Upper East Side is a very expensive neighborhood in New York City that only very rich people (who are usually what we consider “elite”) can afford. Similarly, since the US doesn’t have good public transportation in a lot of places, only people who have enough money to afford a car live out in the suburbs. Also, since there is more space in the suburbs rich people will buy properties with lots of land and very large houses.

The French students are more likely to associate “elite” with “moi,” and they give elite more association with being better and superior. Americans give more mention to education when elite is being mentioned, possibly because education (University) is cheaper for French citizens in France than it is for American citizens in America.

Il est bien connu que les États-Units souffraient du racisme depuis l’époque coloniale et l’époque de l’esclavage. Pourtant, de nos jours, cela doit être dépassé. Ce qui me pousse à poser un question: pourquoi y a toujours des gens aux Etats-Unis, liant le mot “Elite” avec “White” ? ça me taraude.

Certains étudiants américains associent Elite avec University, MIT, Ivy league… Est-ce qu’il est important pour eux de sortir de ces prestigieuses universités pour avoir le sentiment d’avoir réussi?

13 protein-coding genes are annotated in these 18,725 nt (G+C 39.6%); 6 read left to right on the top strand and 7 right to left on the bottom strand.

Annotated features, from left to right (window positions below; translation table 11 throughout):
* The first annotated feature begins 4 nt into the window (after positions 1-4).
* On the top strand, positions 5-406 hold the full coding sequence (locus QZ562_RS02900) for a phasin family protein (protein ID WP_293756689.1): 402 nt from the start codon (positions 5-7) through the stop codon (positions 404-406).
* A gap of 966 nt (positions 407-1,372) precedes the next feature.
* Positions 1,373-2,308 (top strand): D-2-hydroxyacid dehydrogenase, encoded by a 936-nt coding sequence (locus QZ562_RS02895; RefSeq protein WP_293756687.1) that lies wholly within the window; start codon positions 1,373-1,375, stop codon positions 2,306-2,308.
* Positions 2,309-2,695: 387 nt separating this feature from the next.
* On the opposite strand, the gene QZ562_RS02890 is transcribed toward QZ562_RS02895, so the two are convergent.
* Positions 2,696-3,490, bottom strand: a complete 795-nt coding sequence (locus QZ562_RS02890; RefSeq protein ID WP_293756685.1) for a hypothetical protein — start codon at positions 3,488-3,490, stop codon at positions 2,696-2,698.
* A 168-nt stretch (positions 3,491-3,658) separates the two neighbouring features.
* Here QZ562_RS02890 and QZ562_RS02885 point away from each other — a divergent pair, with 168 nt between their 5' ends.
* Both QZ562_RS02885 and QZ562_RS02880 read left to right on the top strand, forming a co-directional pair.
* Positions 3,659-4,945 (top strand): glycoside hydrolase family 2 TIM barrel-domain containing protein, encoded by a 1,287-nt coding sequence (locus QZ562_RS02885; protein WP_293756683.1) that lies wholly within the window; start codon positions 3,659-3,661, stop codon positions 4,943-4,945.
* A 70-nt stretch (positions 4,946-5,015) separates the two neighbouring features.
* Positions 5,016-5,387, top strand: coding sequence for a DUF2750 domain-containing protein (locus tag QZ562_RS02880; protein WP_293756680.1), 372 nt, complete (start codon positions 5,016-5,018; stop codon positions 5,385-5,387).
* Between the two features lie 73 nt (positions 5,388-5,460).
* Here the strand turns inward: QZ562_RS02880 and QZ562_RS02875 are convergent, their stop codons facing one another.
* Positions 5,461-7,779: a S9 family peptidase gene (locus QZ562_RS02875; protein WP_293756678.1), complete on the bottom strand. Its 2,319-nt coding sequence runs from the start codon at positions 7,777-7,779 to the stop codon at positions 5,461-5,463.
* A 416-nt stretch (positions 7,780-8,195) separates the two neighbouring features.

I do not think that it is necessary to go to prestigious universities to feel a sense of achievement, yet I believe that, for some, that is their own definition of successful. With the plethora of rewarding careers available, some that don’t require schooling like MIT or an Ivy League, it is certainly possible to find the sense of achievement elsewhere. MIT and Ivy League is just one of those routes for some people.

The unfortunate truth is that there is still remnants of racism in the United States, particularly in areas of the country were slavery was once prominent. I think that there is a progressive movement away from this idea of white superiority, and to the vast majority of the people I know, this is certainly not a thought in their minds. It is a very unfortunate part of today’s society and it is a part of society that people are really working on changing because it bothers us all that there is still this notion of white people being more likely to be elite.

J’ai souvent ressenti en France une sorte de jalousie ambiante concernant les groupes élitistes. Pour illustrer mes propos, les classes préparatoires sont souvent décriées. Toutefois, c’est une telle opportunité d’y accéder que nombreux seraient prêts à tout donner pour en faire partie. C’est un peu l’hypocrisie de la situation, une majorité critique “l’élite” mais vendrait pères et mères pour y accéder.
Je pense que c’est pourquoi le terme “élite” est un peu timoré en France.

C’est sûr que ça dérange tout le monde que le racisme en générale persiste encore dans nos sociétés et/ou cultures, surtout que, de nos jours, les mouvements contre ce phénomène deviennent de plus en plus nombreux et essaient de tous leurs efforts de sensibiliser les gens à la haine et les problèmes que ça rapporte.

I don’t really understand why the word “poutine” is associated with elite on the French side, maybe my knowledge is lacking, but isn’t poutine a Quebecois dish made up of fries with cheese curds and gravy?